Music industry lobbyists like Henderson claim that they are defending artists’ interests. But really, what’s shameful is the tiny percentage of the purchase price paid for any store-bought CD that actually makes it from the consumer to the artist. When I had a record label (Word of Mouth, we put out nine CDs in the 1990s) we gave artists the standard industry royalty: 15 percent of the wholesale price. We sold our CDs to our distributor for seven bucks each, so the artists got approximately one of those seven bucks. Our distributor sold it for twice that to the stores, which then added their 75 percent markup. So that our CD ended up on sale at HMV for $25.99, of which only a single lousy loonie went to the artist.
And that, children, is considered a good deal in the music industry.
A lot of kids who download music today intuitively understand this exploitative reality. I mean, how could the clunky and overbearing superstructure that is the music industry be the right way to manage music? Not when we’ve got iTunes, podcasts, BitTorrent broadband, 4GHz of CPU and 500 songs stored in cell phones!
Networked kids also understand that the point of digital tools is to connect—with music, with each other, with knowledge and mystery, with status, with stories. A zillion years ago, back when Napster squashed the status quo like a bug, musical savant Thomas Dolby said, “Just try to find me one musician who is unhappy that a million people have downloaded his song.”
The legal landmines that safeguard copyright are there to protect commercial interests from intellectual thieves, pirates, vandals and spies. (“Hi Mom, it’s me, the intellectual thief, pirate, vandal and spy, what’s for dinner?”) But file-sharing is just one slice of the sphere. Those interests—and those landmines—can and will be triggered by other networked acts, accidental and otherwise.
Five Million Emails One day last year a teenager in England (The Unknown Minor) was fired from his or her lousy job. He or she got pissed and fired off five million emails to his or her former boss. Boom! went the mail servers and out came the bailiffs with the cuffs. He or she was hauled up on the grave charge of launching a Denial of Service (DoS) attack. It was the first and only time such a charge has been laid in England. The crime was taken very seriously.
But is sending someone five million emails a criminal act? Or a prank? A clever protest? Bad manners? What do you think? The judge acquitted The Unknown Minor because his or her actions did not fulfill the conditions of the legal definition of a DoS attack. In other words, the kid got off on a technicality. Had the wording been a little different, the outcome might have been as well.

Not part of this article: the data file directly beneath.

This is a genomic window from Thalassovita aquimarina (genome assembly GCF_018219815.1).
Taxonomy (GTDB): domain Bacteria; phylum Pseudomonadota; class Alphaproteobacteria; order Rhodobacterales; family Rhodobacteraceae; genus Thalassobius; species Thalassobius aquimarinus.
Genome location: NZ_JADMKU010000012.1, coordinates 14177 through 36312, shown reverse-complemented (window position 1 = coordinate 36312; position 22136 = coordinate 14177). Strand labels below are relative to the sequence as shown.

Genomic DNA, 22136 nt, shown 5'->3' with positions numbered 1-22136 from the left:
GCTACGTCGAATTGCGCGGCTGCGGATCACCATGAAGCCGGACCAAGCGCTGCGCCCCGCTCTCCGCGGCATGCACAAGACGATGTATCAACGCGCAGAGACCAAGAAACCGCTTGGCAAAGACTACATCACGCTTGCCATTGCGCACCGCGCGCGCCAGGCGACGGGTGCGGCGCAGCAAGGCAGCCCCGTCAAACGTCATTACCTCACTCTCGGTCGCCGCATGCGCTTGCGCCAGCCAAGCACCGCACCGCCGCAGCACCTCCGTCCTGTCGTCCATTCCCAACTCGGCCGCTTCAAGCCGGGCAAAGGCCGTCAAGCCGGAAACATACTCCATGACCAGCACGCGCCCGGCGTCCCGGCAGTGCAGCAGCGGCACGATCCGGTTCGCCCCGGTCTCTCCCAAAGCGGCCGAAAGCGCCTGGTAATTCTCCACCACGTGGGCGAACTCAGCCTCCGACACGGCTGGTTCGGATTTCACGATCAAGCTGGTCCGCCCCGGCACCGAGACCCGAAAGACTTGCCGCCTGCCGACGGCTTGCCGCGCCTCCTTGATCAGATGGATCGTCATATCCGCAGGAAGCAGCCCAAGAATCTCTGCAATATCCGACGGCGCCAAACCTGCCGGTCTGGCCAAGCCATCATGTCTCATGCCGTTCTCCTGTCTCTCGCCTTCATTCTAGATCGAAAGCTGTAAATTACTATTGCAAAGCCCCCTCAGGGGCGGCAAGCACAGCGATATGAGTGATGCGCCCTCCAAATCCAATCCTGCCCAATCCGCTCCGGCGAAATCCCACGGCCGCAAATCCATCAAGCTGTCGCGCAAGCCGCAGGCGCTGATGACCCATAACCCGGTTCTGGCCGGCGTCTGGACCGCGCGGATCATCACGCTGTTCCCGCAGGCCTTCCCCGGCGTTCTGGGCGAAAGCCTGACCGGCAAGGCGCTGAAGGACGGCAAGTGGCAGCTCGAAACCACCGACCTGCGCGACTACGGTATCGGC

Likely the teen and his or her friends thought that sending those emails was a cool thing to do. A more mature advisor might have suggested otherwise. But whereas a generation ago someone who was unfairly sacked might have filed a grievance or carried a picket, this kid sends five million emails. And why not? It’s what his/her favourite tools are for.
Plagiarism & Remix Culture Outright plagiarism is wrong. Let’s start with that. The slick dude who scalped his entire class presentation from stuff written on the web was definitely out of line presenting it as his own work. Hell, he should at least have looked further than the first page of Google listings. You read all the same stuff he said word for word on some website a half hour before class. Pitiful.
Yes, but. Is everything called plagiarism really cheating? At a certain point, as you go about endlessly cutting and pasting, can you tell whose information is whose anymore? Does it even matter where data came from? Because if I don’t have it then you do and if you don’t then someone else does and she can send it over in a second. Data is everywhere, lying around in vast piles. It’s there for the taking. Facts. Ideas. Idioms. All the information in the world accessible all the time, anywhere you can jack in. Do you ask who owns the water if you’re a fish? No, you just swim.
Nonetheless, there have recently been major plagiarizing and digital cheating scandals in South Korean schools involving hundreds of college students sharing information (or was it knowledge?) in a busy illicit network. Students may now be frisked for PDAs in Seoul the same way they are frisked for weapons in the US. But if you can get the answer to your exam question by consulting Google via your mobile phone, does it make sense to be punished for cheating when your real skill is the ability to access needed information rapidly?